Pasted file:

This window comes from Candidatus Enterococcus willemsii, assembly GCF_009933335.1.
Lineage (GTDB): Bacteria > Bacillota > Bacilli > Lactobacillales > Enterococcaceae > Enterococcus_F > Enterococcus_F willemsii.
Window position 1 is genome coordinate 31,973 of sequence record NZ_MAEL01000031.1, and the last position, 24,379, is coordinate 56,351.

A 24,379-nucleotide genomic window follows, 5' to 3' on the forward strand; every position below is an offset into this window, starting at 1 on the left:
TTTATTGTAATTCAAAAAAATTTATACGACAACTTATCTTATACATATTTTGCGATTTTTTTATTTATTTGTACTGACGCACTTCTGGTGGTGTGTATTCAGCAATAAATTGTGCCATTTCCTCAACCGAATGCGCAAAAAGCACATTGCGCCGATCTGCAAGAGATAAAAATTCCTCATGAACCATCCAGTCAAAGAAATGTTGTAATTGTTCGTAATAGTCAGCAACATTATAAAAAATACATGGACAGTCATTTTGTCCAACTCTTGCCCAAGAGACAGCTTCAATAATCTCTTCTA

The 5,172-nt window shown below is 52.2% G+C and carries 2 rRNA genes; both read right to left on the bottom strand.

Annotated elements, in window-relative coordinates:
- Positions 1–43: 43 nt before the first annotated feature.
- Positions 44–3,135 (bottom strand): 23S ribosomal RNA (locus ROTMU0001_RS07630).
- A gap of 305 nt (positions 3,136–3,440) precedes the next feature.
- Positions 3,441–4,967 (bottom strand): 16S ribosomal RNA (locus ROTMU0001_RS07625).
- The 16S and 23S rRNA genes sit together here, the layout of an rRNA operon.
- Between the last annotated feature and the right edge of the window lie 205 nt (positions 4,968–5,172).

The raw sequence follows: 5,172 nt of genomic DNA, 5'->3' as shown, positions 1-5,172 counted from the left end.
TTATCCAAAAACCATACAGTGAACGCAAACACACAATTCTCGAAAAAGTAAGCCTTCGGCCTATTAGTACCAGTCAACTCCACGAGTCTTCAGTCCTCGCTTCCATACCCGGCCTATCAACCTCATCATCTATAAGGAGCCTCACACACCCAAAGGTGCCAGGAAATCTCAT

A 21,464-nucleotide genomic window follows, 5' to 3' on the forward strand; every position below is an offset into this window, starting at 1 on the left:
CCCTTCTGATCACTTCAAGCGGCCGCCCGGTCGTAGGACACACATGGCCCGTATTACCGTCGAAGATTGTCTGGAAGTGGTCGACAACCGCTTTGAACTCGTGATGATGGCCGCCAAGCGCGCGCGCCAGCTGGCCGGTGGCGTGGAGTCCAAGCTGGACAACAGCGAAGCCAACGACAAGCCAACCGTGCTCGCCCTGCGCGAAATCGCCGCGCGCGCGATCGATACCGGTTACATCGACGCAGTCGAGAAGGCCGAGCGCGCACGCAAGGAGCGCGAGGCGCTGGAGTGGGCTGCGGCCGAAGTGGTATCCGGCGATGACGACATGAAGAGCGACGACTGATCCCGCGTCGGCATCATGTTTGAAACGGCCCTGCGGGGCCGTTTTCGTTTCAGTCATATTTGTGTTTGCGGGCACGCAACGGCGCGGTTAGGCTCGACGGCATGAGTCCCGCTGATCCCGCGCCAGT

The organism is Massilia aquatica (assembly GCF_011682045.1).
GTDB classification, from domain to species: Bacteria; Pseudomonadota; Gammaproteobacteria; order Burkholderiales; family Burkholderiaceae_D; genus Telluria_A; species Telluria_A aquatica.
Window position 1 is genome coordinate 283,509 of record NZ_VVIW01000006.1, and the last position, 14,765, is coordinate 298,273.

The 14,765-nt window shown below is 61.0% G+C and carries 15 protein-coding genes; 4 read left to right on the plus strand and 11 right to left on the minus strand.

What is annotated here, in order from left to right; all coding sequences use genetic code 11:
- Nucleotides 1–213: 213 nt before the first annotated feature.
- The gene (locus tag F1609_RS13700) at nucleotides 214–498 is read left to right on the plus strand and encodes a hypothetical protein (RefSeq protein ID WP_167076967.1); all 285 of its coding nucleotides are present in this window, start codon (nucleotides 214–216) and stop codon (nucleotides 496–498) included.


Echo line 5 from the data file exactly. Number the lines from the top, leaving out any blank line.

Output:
TTTATTGTAATTCAAAAAAATTTATACGACAACTTATCTTATACATATTTTGCGATTTTTTTATTTATTTGTACTGACGCACTTCTGGTGGTGTGTATTCAGCAATAAATTGTGCCATTTCCTCAACCGAATGCGCAAAAAGCACATTGCGCCGATCTGCAAGAGATAAAAATTCCTCATGAACCATCCAGTCAAAGAAATGTTGTAATTGTTCGTAATAGTCAGCAACATTATAAAAAATACATGGACAGTCATTTTGTCCAACTCTTGCCCAAGAGACAGCTTCAATAATCTCTTCTA